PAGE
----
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Record prices reported for Ontario farmland as demand and commodities surge, says RE/MAX

Serious inventory shortage characterizes the market

MISSISSAUGA, Ontario, September 13, 2011 — Rising agricultural commodity values and tight inventory levels have seriously contributed to a significant upswing in the price of Ontario farmland in 2011, according to a report released by RE/MAX Ontario-Atlantic Canada.

The RE/MAX Market Trends Report – Farm Edition 2011 found that shortages exist in the vast majority of centres studied, with pent-up demand fuelling unprecedented momentum virtually across the province. Upward pressure on acreage values has been consistent as a result. Of the 12 major agricultural communities examined, 11 (92 per cent) reported tight inventory levels, while nine (75 per cent) noted an increase in price per acre. Despite the current volatility in commodity prices, the long-term prospects for the agricultural industry continue to be bolstered by global realities, including population growth, an international grain shortage and decreased availability of quality farmland from a worldwide perspective.

Farming operations are increasing in size as today’s farmers seek to boost production through the accumulation of acreage. On a national scale, the average farm has tripled in size over the past 50 years. Much of the current expansion is attributed to the booming cash crop business. The shortage of quality farmland has sparked serious competition and exerted upward pressure on prices – a trend that is expected to continue. With commodities on the upswing and greater export opportunities to supply emerging markets, Ontario farmers are now strategically positioning themselves to compete on a world stage.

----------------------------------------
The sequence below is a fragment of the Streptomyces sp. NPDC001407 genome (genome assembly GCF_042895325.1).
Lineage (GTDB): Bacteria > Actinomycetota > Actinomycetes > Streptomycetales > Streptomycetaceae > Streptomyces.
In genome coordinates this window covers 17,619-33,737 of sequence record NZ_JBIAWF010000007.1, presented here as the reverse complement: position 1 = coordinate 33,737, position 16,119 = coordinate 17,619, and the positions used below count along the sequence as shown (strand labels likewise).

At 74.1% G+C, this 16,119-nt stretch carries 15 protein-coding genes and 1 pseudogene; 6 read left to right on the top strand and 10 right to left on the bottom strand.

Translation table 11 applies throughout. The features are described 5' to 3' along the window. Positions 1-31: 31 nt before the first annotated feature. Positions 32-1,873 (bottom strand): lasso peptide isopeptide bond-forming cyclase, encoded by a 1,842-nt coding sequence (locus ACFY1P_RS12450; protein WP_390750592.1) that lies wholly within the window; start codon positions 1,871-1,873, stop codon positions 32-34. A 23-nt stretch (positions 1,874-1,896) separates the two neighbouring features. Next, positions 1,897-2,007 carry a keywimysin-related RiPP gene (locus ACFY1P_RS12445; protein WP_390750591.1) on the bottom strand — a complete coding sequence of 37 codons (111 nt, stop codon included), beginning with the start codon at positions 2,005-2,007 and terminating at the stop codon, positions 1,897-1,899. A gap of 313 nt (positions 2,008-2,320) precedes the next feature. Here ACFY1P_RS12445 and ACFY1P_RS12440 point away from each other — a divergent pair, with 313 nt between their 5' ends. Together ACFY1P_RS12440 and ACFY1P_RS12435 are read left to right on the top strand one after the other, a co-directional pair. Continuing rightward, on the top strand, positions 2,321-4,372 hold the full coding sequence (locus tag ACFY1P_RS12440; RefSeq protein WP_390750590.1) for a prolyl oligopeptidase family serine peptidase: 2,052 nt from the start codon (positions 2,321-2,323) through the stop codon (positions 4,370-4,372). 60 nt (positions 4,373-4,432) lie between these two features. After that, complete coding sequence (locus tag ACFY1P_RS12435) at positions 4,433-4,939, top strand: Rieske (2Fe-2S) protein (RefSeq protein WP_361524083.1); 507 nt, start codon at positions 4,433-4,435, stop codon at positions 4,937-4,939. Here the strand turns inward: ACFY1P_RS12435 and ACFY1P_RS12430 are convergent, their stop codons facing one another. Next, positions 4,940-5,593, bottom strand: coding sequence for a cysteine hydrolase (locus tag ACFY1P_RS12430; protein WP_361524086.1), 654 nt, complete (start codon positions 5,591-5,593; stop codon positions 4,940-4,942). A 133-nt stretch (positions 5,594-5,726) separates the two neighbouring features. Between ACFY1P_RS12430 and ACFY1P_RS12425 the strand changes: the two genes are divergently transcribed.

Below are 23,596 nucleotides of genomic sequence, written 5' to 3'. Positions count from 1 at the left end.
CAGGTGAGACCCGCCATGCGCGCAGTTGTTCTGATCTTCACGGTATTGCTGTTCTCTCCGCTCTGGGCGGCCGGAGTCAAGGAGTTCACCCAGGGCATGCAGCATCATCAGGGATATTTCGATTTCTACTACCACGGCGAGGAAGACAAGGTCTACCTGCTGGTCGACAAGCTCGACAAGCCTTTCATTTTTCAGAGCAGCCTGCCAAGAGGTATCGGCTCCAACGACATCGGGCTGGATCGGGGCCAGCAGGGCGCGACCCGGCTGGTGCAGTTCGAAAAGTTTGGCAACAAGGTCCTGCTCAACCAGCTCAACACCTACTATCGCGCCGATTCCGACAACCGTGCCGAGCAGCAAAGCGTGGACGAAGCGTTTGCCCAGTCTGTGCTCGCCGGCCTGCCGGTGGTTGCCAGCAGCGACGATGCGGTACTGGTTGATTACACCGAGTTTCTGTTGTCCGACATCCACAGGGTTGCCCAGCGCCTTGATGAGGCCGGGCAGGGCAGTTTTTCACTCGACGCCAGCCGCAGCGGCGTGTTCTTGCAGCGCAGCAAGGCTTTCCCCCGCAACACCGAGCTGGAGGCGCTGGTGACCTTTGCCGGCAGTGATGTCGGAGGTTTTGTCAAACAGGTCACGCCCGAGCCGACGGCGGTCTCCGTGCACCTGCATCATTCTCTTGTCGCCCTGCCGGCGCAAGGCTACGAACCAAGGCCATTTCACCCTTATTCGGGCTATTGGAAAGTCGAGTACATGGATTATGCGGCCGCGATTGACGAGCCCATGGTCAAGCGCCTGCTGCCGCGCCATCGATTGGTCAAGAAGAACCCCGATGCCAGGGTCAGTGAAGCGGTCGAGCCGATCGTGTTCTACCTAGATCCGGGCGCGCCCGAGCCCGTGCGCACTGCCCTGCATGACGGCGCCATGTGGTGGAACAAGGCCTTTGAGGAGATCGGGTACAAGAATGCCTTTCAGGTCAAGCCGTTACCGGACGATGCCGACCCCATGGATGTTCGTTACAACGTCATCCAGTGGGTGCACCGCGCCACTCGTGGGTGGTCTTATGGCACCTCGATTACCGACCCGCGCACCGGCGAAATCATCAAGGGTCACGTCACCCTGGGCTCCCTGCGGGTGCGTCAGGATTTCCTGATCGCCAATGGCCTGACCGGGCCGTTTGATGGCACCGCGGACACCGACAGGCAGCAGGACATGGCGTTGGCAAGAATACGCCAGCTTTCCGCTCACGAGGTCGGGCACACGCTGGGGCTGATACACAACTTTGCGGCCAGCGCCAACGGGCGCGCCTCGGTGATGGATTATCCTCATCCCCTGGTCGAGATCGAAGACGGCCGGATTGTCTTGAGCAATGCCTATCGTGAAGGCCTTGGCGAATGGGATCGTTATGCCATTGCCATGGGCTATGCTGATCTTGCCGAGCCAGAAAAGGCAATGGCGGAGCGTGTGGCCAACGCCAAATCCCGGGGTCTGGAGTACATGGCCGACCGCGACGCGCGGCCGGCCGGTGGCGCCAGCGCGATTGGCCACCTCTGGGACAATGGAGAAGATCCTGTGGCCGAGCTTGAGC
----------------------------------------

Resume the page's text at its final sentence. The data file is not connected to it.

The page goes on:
Farmers have invested heavily in capital expenditures in recent years, spending millions on farm equipment to maximize efficiencies. As commodity prices have risen, so too have the price per acre of workable farmland. The most expensive farmland in the province is found in the Holland Marsh/Bradford area, where prices can climb as high as $20,000 per acre. New Liskeard boasts the greatest affordability, where the price per acre of tiled farmland can run from $1,300 to $2,500.

Expansion, while serving to bolster demand, has also caused a shift in the composition of Ontario farmland. There has been a marked decline in the number of smaller farms, while larger operations continue to increase in size. This was evident in all Ontario markets, especially as smaller acreages are harder to come by due to amalgamation and restrictions on severances. The trend—which has been ongoing for years—is supported by the most recent Census data, which shows that the number of overall farms in Ontario shrank from 85,015 in 2001 to 82,410 in 2006. Farmers are acquiring land by either purchasing—their first preference—or renting from adjacent farmers. Because of the severe shortage of farmland listings, the demand for leased land has surged—a fact that has also driven rental rates to new highs within the province. Given this, retiring farmers are increasingly opting to hold on to their land and lease it to neighbours. The strategy—while exacerbating the supply problem—has proven profitable in recent years and less volatile than other forms of investment such as the stock market.